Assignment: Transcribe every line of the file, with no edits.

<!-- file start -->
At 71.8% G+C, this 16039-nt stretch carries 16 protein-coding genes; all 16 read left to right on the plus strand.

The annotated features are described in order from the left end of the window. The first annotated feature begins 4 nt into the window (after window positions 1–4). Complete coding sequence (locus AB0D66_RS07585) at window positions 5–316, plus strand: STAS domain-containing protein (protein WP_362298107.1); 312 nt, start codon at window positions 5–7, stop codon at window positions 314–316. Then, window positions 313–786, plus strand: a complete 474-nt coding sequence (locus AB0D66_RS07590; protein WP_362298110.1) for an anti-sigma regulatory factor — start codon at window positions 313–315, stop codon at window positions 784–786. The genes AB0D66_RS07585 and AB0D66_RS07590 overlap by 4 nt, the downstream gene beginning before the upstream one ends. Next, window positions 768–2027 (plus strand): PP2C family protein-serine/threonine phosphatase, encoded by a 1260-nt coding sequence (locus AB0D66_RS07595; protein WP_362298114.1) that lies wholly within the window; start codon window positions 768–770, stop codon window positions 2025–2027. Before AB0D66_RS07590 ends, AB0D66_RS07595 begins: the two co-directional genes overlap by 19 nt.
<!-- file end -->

At 71.8% G+C, this 16039-nt stretch carries 16 protein-coding genes; all 16 read left to right on the plus strand.

The annotated features are described in order from the left end of the window. The first annotated feature begins 4 nt into the window (after window positions 1–4). Complete coding sequence (locus AB0D66_RS07585) at window positions 5–316, plus strand: STAS domain-containing protein (protein WP_362298107.1); 312 nt, start codon at window positions 5–7, stop codon at window positions 314–316. Then, window positions 313–786, plus strand: a complete 474-nt coding sequence (locus AB0D66_RS07590; protein WP_362298110.1) for an anti-sigma regulatory factor — start codon at window positions 313–315, stop codon at window positions 784–786. The genes AB0D66_RS07585 and AB0D66_RS07590 overlap by 4 nt, the downstream gene beginning before the upstream one ends. Next, window positions 768–2027 (plus strand): PP2C family protein-serine/threonine phosphatase, encoded by a 1260-nt coding sequence (locus AB0D66_RS07595; protein WP_362298114.1) that lies wholly within the window; start codon window positions 768–770, stop codon window positions 2025–2027. Before AB0D66_RS07590 ends, AB0D66_RS07595 begins: the two co-directional genes overlap by 19 nt.